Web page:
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Dayton Audio DATS v3 Tutorial

Why YOU need to use DATS v3 for your audio builds

I got asked several times after posting the DATS v3 JW Module results on social media to run through how i use the system, How to interpret it and how you can use that information to then take into modelling software to design an enclosure using accurate TS parameters,

Having to rely on the manufacturers TS Parameters can sometimes be hit or miss, Its impossible to tell if drivers have been run in before testing, what method was used to determine parameters, hardly anyone makes it easy! Are the numbers averaged across the production run? What frequency does QC (Quality control) occur? Is it one per batch of 10? 100? 100,000? Where they tested in neutral atmospheric conditions? Are they even trying to be honest? Do they make it simple for the starter enthusiast by stating if a dual voice coil drivers have been tested in series, parallel or single coil configurations?

I cant say how many times in the past i have had to dig relentlessly, eMail companies to be ignored just to get a full workable set of TS Parameters. The worst seems to come from manufacturers who rely on low quality control practices from the far east. Cheap driver manufacturing generaly means that tolerances between drivers can vary widely and the frequency of QC drops dramatically. Buying from these sorts of companies the increases the chances of receiving a varied range of parameters increases especially if buying sporadically or over a long period of time.

One of the costs in driver manufacturing is tolerances. The tighter the tolerances there greater the chance of all the drivers in a production run to be closer matched this increases cost per run as the machines have to be setup precisely and tested this takes time and money. Another one to consider is Quality Control, how many drivers in a batch get tested can make a big difference, Automation techniques here can cut costs but is just added back for the access to the technology.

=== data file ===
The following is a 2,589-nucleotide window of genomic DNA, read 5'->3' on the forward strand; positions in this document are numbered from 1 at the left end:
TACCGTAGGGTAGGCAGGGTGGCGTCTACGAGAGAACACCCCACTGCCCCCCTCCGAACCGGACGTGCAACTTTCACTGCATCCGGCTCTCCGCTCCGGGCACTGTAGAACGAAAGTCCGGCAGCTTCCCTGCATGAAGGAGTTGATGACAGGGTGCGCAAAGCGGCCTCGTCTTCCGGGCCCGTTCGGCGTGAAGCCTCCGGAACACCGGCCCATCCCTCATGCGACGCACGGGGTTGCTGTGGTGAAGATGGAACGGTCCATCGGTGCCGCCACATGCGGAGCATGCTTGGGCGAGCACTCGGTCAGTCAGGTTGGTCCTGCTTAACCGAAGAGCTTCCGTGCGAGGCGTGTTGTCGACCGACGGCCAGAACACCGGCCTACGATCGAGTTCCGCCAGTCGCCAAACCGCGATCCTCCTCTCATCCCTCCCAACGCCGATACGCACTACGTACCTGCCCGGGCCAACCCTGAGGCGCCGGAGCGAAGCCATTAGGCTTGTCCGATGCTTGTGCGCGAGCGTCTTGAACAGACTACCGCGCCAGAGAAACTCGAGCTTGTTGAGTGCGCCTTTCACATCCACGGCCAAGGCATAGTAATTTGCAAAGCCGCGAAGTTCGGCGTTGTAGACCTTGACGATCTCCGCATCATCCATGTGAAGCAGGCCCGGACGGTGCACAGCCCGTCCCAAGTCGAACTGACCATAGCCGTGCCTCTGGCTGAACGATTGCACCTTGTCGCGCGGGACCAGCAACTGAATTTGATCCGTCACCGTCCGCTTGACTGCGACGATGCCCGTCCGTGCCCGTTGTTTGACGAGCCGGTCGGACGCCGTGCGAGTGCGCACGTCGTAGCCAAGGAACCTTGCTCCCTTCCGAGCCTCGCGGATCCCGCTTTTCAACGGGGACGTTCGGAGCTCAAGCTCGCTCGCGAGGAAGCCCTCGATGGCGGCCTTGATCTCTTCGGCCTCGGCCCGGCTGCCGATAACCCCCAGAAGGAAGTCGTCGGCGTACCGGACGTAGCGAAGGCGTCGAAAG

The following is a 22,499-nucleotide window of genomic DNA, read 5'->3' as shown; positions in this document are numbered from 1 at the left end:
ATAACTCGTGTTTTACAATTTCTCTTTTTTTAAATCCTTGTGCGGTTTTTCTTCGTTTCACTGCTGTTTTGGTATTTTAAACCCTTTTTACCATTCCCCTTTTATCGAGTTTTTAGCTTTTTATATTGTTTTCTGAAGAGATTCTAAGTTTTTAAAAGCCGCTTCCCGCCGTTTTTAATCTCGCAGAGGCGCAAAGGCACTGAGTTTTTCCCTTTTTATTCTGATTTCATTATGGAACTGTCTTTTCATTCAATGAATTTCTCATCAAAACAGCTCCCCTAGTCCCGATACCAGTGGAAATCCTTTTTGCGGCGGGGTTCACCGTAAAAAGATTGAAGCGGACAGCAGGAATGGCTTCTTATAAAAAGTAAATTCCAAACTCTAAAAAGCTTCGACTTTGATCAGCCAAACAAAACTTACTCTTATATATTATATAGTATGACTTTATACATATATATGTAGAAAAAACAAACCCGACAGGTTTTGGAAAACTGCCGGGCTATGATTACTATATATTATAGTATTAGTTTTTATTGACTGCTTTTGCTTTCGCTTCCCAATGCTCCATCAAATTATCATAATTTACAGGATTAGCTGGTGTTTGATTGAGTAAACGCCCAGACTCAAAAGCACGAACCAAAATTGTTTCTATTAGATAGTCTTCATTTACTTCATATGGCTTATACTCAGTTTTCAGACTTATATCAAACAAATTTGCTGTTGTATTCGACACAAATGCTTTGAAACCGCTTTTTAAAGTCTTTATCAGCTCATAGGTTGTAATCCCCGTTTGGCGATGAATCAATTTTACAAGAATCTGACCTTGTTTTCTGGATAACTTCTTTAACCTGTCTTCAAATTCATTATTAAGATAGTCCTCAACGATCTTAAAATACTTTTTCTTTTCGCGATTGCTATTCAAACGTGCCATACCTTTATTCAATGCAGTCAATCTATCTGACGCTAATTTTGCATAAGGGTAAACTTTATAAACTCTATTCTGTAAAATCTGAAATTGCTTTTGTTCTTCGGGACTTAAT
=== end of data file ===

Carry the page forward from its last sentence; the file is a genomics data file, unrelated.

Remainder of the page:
Having the Dayton Audio Dats V3 in your arsenal of tools takes away all the guess work and provides you with an accurate set of data points to work from, No longer do you have to worry about relying on the manufacturers data sheets, You can just generate your own for not alot of money!

Lets take a look at the software and how to use it

Lets skip whats Already covered!

Dayton Audio have a great start up guide on using the DATS Hardware which runs you through the setup procedure of calibrating the test leads and zeroing the system via the 1kOhm calibration terminals on the front panel, It also covers how to do a simple impedance test of a speaker but not much else. I feel that this is a bit of a letdown in terms of use. I think that since this is marketed to diy enthusiasts it should come with a little more in depth instructions and information.

How DATS v3 works out the TS Parameters is by sending a sinewave sweep across the frequency spectrum and working out the impendace of the driver, It then uses a derivative of the Thiele Small free air constant current methodology to calculate the rest of the remaining TSP’s

Its important to note that the most widely accepted and common method of using DATS is the “Test box method” which can be selected in the top right hand corner of the software window whilst using the “added mass method” to the cone does work it must be done right. Building a test enclosure is cheap, quick and best of all repeatable EASILY.
Adding mass requires having multiple sized calibrated weights for being able to test between small and large drivers, Unlike having the need for just two or three test boxes. They need to be from quality austenitic steel so that they dont rust over years of use which would change the weight over time. The cost and difficulty just doesnt justify the method for the average builder.

Make yourself a Reusable DATS test enclosure